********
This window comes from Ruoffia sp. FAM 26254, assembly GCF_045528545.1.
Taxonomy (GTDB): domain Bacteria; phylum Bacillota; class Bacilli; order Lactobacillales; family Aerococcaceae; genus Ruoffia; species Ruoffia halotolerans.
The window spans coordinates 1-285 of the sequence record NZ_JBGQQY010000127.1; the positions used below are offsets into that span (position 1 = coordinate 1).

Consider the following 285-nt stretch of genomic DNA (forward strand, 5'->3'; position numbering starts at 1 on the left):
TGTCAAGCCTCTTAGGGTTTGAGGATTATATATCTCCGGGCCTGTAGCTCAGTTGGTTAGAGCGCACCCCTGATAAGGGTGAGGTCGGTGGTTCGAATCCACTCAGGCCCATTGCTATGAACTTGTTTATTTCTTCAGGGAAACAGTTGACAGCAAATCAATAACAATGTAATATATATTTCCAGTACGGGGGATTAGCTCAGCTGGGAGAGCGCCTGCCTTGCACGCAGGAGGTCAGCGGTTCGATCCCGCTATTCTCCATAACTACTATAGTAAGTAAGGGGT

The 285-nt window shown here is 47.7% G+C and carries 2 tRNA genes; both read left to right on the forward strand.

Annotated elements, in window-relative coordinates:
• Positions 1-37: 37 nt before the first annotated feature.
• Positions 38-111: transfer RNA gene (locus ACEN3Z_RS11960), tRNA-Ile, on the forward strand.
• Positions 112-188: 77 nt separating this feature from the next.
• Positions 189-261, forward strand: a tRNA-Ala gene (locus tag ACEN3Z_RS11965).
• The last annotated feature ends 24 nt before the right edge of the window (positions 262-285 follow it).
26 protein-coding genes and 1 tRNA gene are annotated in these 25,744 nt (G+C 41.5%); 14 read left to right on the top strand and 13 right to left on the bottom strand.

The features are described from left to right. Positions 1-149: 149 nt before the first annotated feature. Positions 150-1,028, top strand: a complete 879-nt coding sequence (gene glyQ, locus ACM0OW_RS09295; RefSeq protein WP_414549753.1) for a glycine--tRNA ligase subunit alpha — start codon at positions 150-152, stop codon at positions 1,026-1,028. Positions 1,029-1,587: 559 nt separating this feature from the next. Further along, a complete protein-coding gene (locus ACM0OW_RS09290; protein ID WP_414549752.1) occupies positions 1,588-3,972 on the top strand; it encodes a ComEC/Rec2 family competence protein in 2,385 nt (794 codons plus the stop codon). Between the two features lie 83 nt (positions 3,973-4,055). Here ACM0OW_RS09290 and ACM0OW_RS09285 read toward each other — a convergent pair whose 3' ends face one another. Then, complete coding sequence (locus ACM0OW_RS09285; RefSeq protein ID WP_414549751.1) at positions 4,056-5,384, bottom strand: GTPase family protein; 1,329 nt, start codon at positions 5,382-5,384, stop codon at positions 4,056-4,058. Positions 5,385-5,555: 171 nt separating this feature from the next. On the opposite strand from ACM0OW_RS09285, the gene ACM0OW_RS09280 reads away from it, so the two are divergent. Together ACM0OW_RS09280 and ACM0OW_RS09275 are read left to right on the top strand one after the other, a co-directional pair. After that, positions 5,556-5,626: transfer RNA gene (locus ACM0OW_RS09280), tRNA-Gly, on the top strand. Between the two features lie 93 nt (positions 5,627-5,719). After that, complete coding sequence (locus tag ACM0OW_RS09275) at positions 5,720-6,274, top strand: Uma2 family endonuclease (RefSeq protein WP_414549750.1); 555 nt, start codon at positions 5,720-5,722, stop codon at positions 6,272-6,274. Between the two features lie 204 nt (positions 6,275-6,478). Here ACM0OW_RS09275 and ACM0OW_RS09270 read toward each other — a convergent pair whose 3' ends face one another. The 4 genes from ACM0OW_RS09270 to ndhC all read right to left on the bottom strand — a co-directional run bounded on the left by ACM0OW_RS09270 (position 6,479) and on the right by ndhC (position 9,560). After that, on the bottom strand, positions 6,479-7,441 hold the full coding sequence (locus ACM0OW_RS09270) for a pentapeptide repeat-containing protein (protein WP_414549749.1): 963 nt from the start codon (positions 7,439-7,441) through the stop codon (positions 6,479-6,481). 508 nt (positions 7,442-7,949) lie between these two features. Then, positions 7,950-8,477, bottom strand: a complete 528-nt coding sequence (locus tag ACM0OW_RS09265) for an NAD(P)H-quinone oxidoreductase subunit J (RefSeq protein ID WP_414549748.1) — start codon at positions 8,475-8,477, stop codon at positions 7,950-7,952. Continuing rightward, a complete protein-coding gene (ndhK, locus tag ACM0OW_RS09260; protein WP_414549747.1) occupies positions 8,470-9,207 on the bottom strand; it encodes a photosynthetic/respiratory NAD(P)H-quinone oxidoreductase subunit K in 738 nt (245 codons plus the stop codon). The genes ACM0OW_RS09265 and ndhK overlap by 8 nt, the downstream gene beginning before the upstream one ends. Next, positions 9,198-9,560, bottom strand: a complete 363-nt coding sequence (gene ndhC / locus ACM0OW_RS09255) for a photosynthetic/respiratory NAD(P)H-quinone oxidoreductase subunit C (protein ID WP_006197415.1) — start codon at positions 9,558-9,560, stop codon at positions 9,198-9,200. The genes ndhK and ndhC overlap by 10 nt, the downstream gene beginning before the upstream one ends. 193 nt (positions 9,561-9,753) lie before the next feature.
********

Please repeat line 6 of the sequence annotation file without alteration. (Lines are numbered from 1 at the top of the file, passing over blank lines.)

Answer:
The 285-nt window shown here is 47.7% G+C and carries 2 tRNA genes; both read left to right on the forward strand.